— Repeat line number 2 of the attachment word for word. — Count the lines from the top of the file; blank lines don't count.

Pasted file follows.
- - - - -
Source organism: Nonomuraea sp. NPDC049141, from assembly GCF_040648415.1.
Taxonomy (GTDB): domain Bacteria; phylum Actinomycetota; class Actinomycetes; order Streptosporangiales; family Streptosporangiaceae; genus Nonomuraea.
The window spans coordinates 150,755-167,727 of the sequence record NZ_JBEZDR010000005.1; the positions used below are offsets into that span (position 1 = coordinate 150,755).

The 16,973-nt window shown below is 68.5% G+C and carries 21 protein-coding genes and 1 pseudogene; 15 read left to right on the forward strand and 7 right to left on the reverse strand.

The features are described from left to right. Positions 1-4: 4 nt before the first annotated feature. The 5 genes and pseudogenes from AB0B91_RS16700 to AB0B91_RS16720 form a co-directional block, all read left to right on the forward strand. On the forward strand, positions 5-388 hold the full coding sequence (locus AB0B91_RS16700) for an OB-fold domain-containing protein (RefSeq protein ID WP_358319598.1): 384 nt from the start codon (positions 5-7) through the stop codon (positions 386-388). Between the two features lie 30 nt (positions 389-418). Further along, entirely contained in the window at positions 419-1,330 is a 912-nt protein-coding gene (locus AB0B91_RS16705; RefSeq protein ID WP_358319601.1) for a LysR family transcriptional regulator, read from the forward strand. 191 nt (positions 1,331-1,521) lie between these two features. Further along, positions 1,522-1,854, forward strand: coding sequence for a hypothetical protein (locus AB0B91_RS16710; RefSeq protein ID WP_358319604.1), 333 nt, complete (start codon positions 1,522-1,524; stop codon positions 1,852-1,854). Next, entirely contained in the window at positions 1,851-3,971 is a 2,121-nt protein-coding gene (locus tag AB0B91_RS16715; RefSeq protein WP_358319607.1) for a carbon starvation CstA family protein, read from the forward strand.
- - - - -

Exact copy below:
Taxonomy (GTDB): domain Bacteria; phylum Actinomycetota; class Actinomycetes; order Streptosporangiales; family Streptosporangiaceae; genus Nonomuraea.